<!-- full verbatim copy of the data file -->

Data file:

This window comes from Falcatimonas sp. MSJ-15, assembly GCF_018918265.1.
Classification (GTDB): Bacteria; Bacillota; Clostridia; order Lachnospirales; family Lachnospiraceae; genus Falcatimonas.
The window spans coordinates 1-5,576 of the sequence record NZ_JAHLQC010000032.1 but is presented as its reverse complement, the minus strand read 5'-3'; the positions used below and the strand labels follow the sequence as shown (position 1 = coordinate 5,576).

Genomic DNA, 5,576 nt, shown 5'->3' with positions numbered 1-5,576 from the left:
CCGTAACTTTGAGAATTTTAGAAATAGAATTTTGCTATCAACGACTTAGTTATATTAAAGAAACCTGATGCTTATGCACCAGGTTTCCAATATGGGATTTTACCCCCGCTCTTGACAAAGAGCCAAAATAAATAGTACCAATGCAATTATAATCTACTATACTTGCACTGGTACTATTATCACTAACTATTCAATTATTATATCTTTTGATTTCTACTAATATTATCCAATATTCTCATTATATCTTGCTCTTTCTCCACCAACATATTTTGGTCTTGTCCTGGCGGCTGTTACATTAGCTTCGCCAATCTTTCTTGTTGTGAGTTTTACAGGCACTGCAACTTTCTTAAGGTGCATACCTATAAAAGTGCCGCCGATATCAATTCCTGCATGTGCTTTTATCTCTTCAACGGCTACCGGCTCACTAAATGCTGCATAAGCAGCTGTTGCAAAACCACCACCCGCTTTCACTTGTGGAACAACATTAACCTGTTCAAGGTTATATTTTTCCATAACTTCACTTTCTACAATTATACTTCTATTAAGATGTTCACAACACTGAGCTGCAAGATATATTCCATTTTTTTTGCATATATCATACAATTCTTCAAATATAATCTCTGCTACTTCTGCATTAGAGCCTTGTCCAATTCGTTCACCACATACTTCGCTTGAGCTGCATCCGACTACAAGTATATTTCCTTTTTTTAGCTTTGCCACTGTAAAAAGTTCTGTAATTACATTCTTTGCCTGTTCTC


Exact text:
This window comes from Falcatimonas sp. MSJ-15, assembly GCF_018918265.1.
Classification (GTDB): Bacteria; Bacillota; Clostridia; order Lachnospirales; family Lachnospiraceae; genus Falcatimonas.
The window spans coordinates 1-5,576 of the sequence record NZ_JAHLQC010000032.1 but is presented as its reverse complement, the minus strand read 5'-3'; the positions used below and the strand labels follow the sequence as shown (position 1 = coordinate 5,576).

Genomic DNA, 5,576 nt, shown 5'->3' with positions numbered 1-5,576 from the left:
CCGTAACTTTGAGAATTTTAGAAATAGAATTTTGCTATCAACGACTTAGTTATATTAAAGAAACCTGATGCTTATGCACCAGGTTTCCAATATGGGATTTTACCCCCGCTCTTGACAAAGAGCCAAAATAAATAGTACCAATGCAATTATAATCTACTATACTTGCACTGGTACTATTATCACTAACTATTCAATTATTATATCTTTTGATTTCTACTAATATTATCCAATATTCTCATTATATCTTGCTCTTTCTCCACCAACATATTTTGGTCTTGTCCTGGCGGCTGTTACATTAGCTTCGCCAATCTTTCTTGTTGTGAGTTTTACAGGCACTGCAACTTTCTTAAGGTGCATACCTATAAAAGTGCCGCCGATATCAATTCCTGCATGTGCTTTTATCTCTTCAACGGCTACCGGCTCACTAAATGCTGCATAAGCAGCTGTTGCAAAACCACCACCCGCTTTCACTTGTGGAACAACATTAACCTGTTCAAGGTTATATTTTTCCATAACTTCACTTTCTACAATTATACTTCTATTAAGATGTTCACAACACTGAGCTGCAAGATATATTCCATTTTTTTTGCATATATCATACAATTCTTCAAATATAATCTCTGCTACTTCTGCATTAGAGCCTTGTCCAATTCGTTCACCACATACTTCGCTTGAGCTGCATCCGACTACAAGTATATTTCCTTTTTTTAGCTTTGCCACTGTAAAAAGTTCTGTAATTACATTCTTTGCCTGTTCTC